By Alicia Doyle

The Writer
Specializing in Good News
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Dalai Lama's solutions real, says Buddhism expert

Photo courtesy of Nina Schroeder: Columbia University professor Robert Thurman visits with the Dalai Lama in an undated photo. Thurman, author of the book "Why the Dalai Lama Matters," will speak on its contents Sunday at Meditation Mount in Ojai and sign copies of the book.

Saturday, November 1, 2008/Ventura County Star

Considered a leading expert on Tibetan Buddhism, Robert Thurman grew weary of people professing their love for the Dalai Lama.

"I got tired of people saying how much they loved the Dalai Lama but then saying, but that's just the spiritual side; his ideas about daily life and society and global politics are just too unrealistic, just dreams,'" said Thurman, a professor of Indo-Tibetan Buddhist Studies in the Department of Religion at Columbia University in New York City.

"In fact," Thurman said, "his ideas about the everyday are just on point, realistic and practical."

Such is the focus of Thurman's latest book, "Why the Dalai Lama Matters: His Act of Truth as the Solution for China, Tibet and the World," published in June.

"This book puts together the Dalai Lama's revolutionary nonviolent ideas about how to save this planet, how to save China, how to save Tibet and how to save ourselves, one by one, during these times of great tribulation," Thurman said.

In this era of technological revolution and economic uncertainty, we need to be poised to go inside of ourselves, said Roger Collis, board member at Meditation Mount in Ojai, where Thurman will have a book signing on Sunday.

"Robert's book really puts us back in touch with who we are with a sense of compassion and connecting to deep aspects of life," Collis said. "We are all interconnected. He reminds us of that, as does the Dalai Lama and other spiritual teachers."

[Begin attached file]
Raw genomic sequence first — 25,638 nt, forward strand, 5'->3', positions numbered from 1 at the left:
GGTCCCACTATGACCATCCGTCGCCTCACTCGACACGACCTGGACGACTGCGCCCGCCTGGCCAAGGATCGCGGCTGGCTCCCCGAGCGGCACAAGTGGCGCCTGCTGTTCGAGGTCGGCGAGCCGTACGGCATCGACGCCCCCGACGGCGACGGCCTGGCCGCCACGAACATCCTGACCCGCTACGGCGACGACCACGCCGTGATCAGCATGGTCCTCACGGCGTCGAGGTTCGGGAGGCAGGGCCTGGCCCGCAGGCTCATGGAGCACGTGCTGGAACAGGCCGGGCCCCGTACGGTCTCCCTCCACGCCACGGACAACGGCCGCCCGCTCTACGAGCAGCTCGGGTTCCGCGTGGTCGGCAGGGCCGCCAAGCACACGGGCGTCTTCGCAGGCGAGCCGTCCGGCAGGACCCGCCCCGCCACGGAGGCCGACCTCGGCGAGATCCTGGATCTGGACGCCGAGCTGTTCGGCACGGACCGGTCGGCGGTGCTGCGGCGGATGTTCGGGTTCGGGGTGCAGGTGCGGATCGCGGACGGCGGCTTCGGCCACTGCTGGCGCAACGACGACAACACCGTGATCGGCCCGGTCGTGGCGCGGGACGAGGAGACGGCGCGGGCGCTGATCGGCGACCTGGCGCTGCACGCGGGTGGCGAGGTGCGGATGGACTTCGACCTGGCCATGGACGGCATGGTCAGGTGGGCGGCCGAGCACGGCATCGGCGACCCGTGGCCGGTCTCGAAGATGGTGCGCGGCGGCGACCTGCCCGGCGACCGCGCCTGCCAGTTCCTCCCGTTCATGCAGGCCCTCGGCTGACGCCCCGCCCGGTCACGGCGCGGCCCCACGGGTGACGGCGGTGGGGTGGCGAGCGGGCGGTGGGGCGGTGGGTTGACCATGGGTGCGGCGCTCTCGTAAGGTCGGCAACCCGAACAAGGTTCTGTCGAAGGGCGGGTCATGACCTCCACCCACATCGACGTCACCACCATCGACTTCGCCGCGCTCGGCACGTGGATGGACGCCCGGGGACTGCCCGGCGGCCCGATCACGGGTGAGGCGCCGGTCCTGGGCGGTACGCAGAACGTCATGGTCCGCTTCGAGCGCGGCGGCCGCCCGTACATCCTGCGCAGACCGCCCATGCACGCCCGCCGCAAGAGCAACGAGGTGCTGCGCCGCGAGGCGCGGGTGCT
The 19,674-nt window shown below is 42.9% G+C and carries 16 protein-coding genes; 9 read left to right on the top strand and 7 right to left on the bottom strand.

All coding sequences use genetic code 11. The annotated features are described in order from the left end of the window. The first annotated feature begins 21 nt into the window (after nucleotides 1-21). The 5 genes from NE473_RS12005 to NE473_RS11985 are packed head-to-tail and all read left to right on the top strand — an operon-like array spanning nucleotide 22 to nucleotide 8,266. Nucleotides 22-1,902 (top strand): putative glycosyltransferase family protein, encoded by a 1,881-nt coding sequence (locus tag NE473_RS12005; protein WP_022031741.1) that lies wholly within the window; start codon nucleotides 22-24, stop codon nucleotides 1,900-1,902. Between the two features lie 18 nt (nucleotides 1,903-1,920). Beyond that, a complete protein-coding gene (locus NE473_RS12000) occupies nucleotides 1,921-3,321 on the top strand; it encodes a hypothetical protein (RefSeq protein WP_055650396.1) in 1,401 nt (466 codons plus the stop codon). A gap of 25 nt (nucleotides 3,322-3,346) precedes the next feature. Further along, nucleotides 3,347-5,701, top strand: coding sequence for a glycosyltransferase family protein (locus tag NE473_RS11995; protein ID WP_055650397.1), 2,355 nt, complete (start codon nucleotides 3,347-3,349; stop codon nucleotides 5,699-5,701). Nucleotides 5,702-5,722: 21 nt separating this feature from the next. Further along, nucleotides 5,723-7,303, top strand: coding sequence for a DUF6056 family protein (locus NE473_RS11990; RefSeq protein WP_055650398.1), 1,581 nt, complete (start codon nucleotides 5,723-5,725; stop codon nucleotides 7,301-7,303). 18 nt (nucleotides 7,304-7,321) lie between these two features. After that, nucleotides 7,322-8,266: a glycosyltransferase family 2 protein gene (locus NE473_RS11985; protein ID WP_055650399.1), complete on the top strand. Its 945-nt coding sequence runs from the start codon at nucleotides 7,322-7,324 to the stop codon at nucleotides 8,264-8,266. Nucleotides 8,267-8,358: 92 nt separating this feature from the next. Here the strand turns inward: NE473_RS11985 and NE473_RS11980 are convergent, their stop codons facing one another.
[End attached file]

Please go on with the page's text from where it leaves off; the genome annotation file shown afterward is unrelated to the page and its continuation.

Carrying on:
Collis said he hopes those who attend the book signing will leave with a better sense of themselves, "and be inspired on behalf of something greater than themselves. It's an inspirational message to go inward and not just focus outward."

Named one of the 25 most influential Americans in 1997 by Time Magazine — and hailed as "the leading American expert on Tibetan Buddhism" by the New York Times — Thurman is president of Tibet House US, a nonprofit organization dedicated to the preservation and promotion of Tibetan civilization, and president of the American Institute of Buddhist Studies.

He has written many other books, including "Circling the Sacred Mountain," "Essential Tibetan Buddhism," and "The Jewel Tree of Tibet."

As a personal friend of the Dalai Lama for more than four decades, Thurman is known as a passionate advocate and spokesman on current Tibet-China issues and human rights violations against Tibetans under Chinese rule.

Inspired by the Dalai Lama's commitment to finding a peaceful solution for Tibet and China, Thurman said, his book "gives hope that the cause is not lost, that no good cause is lost, since we're playing for keeps, for eternity.

"It is inspired by the Dalai Lama, yet it reaches out into our modern life in a way perhaps only his Western old friend could do," said Thurman, the first American to have been ordained a Tibetan Buddhist monk.

A book like this is especially important in today's times, Thurman said, because "we are constantly brainwashed to fear, to feel hopeless and cynical, and so create the self-fulfilling prophecies of doom.

"I want it to cheer people up and encourage them to be creative in realizing their dreams," he said, "especially not failing to try, due to a preconceived notion of failure."

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